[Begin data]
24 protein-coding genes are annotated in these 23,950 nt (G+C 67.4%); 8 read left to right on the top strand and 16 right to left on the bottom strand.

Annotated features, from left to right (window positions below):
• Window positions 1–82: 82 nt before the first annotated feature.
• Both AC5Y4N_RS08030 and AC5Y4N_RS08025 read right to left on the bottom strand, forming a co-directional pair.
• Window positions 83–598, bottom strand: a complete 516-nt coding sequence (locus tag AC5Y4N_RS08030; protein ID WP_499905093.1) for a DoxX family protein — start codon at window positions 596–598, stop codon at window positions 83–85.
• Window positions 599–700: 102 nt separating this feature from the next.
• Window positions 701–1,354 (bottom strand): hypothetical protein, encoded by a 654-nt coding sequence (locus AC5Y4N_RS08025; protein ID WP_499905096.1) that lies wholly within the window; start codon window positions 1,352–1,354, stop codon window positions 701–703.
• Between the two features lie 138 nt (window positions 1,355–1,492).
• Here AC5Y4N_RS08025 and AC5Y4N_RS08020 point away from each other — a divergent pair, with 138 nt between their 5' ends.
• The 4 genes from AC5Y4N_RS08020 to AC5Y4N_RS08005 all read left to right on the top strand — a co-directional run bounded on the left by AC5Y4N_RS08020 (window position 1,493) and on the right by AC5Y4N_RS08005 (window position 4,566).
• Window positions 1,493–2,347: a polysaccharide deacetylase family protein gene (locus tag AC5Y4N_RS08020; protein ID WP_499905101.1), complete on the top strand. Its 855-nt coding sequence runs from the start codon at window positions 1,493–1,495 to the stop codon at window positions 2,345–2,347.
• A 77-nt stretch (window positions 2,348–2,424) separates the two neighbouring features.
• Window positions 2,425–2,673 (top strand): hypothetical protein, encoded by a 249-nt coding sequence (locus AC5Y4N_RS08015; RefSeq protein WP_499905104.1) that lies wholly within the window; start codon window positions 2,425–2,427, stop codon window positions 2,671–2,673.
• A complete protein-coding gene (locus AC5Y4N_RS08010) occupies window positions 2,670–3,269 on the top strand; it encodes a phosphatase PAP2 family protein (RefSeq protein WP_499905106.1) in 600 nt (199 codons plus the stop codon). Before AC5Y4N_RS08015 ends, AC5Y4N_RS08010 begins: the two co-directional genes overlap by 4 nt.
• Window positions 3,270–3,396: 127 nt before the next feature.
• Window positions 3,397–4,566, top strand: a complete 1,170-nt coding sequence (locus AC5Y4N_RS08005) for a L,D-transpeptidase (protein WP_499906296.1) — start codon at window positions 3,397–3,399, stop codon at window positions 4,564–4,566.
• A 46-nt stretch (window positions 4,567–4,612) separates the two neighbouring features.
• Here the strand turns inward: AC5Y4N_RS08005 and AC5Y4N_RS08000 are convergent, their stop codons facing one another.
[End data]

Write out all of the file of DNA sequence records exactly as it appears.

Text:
24 protein-coding genes are annotated in these 23,950 nt (G+C 67.4%); 8 read left to right on the top strand and 16 right to left on the bottom strand.

Annotated features, from left to right (window positions below):
• Window positions 1–82: 82 nt before the first annotated feature.
• Both AC5Y4N_RS08030 and AC5Y4N_RS08025 read right to left on the bottom strand, forming a co-directional pair.
• Window positions 83–598, bottom strand: a complete 516-nt coding sequence (locus tag AC5Y4N_RS08030; protein ID WP_499905093.1) for a DoxX family protein — start codon at window positions 596–598, stop codon at window positions 83–85.
• Window positions 599–700: 102 nt separating this feature from the next.
• Window positions 701–1,354 (bottom strand): hypothetical protein, encoded by a 654-nt coding sequence (locus AC5Y4N_RS08025; protein ID WP_499905096.1) that lies wholly within the window; start codon window positions 1,352–1,354, stop codon window positions 701–703.
• Between the two features lie 138 nt (window positions 1,355–1,492).
• Here AC5Y4N_RS08025 and AC5Y4N_RS08020 point away from each other — a divergent pair, with 138 nt between their 5' ends.
• The 4 genes from AC5Y4N_RS08020 to AC5Y4N_RS08005 all read left to right on the top strand — a co-directional run bounded on the left by AC5Y4N_RS08020 (window position 1,493) and on the right by AC5Y4N_RS08005 (window position 4,566).
• Window positions 1,493–2,347: a polysaccharide deacetylase family protein gene (locus tag AC5Y4N_RS08020; protein ID WP_499905101.1), complete on the top strand. Its 855-nt coding sequence runs from the start codon at window positions 1,493–1,495 to the stop codon at window positions 2,345–2,347.
• A 77-nt stretch (window positions 2,348–2,424) separates the two neighbouring features.
• Window positions 2,425–2,673 (top strand): hypothetical protein, encoded by a 249-nt coding sequence (locus AC5Y4N_RS08015; RefSeq protein WP_499905104.1) that lies wholly within the window; start codon window positions 2,425–2,427, stop codon window positions 2,671–2,673.
• A complete protein-coding gene (locus AC5Y4N_RS08010) occupies window positions 2,670–3,269 on the top strand; it encodes a phosphatase PAP2 family protein (RefSeq protein WP_499905106.1) in 600 nt (199 codons plus the stop codon). Before AC5Y4N_RS08015 ends, AC5Y4N_RS08010 begins: the two co-directional genes overlap by 4 nt.
• Window positions 3,270–3,396: 127 nt before the next feature.
• Window positions 3,397–4,566, top strand: a complete 1,170-nt coding sequence (locus AC5Y4N_RS08005) for a L,D-transpeptidase (protein WP_499906296.1) — start codon at window positions 3,397–3,399, stop codon at window positions 4,564–4,566.
• A 46-nt stretch (window positions 4,567–4,612) separates the two neighbouring features.
• Here the strand turns inward: AC5Y4N_RS08005 and AC5Y4N_RS08000 are convergent, their stop codons facing one another.